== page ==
Offical Nebraska Government Webpage
A Series of Factsheets on New Construction Issues
Why conserve water? Wise use of water is a good idea for many reasons:
  • On a large scale, wise water use protects our environment and preserves a natural resource.
  • On a personal level, wise water use saves money by reducing water bills.
  • On the community level, wise water use will lengthen the life of delivery systems because less stress is placed on the system. Increased water use can overburden municipal and private sewage treatment systems which may result in watering restrictions and higher costs.
  Low Water Use Benefits and Methods
Water Waste Facts
  • On average, North American cities use twice as much water per person as Western European cities and seven times that used in developing countries.
  • In the United States, five billion gallons of water are flushed down toilets each day. Use of low flow toilets would cut use to 1.5 billion gallons. Replacing standard 3.5 gallon toilets with 1.6 gallon toilets would save an average household 12,000 gallons of water per year.
  • How is water used in homes? A recent evaluation in Lincoln, Nebraska showed that, on average, a family of four uses 300 to 400 gallons of water each day. That 300 to 400 gallons average water use is attributed to the following uses:
    • Toilet flushing - 42 percent
    • Showers and Bathing - 30 percent
    • Laundry - 14 percent
    • Dishwashing - 6 percent
    • Drinking and cooking - 5 percent
    • Bathroom sinks - 3 percent

Where does water go after it is used? Most municipalities operate and maintain water treatment facilities. The city of Lincoln's Theresa Street water plant treats about 30 million gallons of water a day. During the summer when water use increases, Lincoln's water system delivers 80 to 90 million gallons a day to customers.

Steps To Reduce Water Use In Your Home

There are any number of ways water use can be reduced around the home:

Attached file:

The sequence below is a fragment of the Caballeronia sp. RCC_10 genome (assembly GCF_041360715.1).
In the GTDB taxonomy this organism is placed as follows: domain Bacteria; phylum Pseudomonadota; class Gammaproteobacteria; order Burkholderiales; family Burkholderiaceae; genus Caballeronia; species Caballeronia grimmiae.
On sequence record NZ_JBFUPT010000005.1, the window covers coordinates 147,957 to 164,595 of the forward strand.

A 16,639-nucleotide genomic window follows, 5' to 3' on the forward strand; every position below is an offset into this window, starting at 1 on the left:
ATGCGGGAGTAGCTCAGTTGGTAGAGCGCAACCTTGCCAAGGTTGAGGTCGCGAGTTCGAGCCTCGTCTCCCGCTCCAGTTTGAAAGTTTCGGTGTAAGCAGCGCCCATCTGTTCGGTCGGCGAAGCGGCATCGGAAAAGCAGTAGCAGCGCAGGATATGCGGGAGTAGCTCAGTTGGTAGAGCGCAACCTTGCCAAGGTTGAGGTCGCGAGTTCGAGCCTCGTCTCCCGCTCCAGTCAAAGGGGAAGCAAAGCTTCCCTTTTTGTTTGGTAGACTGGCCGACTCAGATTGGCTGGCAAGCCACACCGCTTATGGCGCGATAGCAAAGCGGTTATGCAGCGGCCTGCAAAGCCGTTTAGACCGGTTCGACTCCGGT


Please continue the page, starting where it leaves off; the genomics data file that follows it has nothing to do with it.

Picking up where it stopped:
1. Reduce total indoor water use by installing efficient fixtures and appliances.
  2. Have an efficient and drought resistant landscape that incorporates xeriscape techniques. Other suggestions include planting low-water use turf and using microclimate improvements.
  3. Control runoff from the property using appropriate guttering and landscape designs.
  4. Have a responsible irrigation schedule.
  5. Be frugal with water use.
Nebraska Green Building Program
Builders participating in the Energy Office's Nebraska Green Building Program are encouraged to reduce water use during all phases of the construction of their homes as well as specify and install low water use fixtures and landscaping that will help to reduce water use in the future. Builders of Nebraska Green Building Certified Homes are required to install certain items or utilize efficient construction techniques. Builders may also earn credits in the Low Water Use category by including some of the options below:
  • Shower heads have a maximum flow rating of 2.5 gallons per minute*
  • Toilets have a maximum water usage rating of 1.6 gallons per flush*
  • Permeable paving materials are used in at least 60 percent of all paving areas such as walkways, patios and driveways
  • Low water use grasses such as blue gramma, buffalo or fescue are planted
  • A valved distribution system is installed in the home
  • A xeriscaped landscape is installed in more than 80 percent of the property's non-paved areas
  • The kitchen sink has a maximum flow rating of 2.0 gallons per minute
  • A front loading horizontal axis clothes washer is included in the home
  • The home has a water conserving irrigation system with rain-override timer or soil moisture sensor; other features include drip irrigation, soaker hoses and bubblers and zoned irrigation with separate valving for plants' needs
  • A graywater irrigation system is installed in the home
  • Copper piping is used for all potable water lines
  • The site is graded to direct water away from foundations to a harvesting area that prevents water runoff
  • No garbage disposal is included
*Required in the Nebraska Green Building Program.
  Low Water Use and Drought Tolerant Plants Recommended in Nebraska 

Aspen Trees

Common Name Scientific Name Avg. Height

Amur Maple

Acer ginnala

25 feet

Norway Maple

Acer platanoides

50 feet


Carya sps.

45 feet

Common Hackberry

Celcis occidentalis

60 feet

Eastern Redbud

Cercis canadensis

20 feet

Thornless Cockspur Hawthorn

Crataegur crusgalli inerinis

20 feet

Washington Hawthorn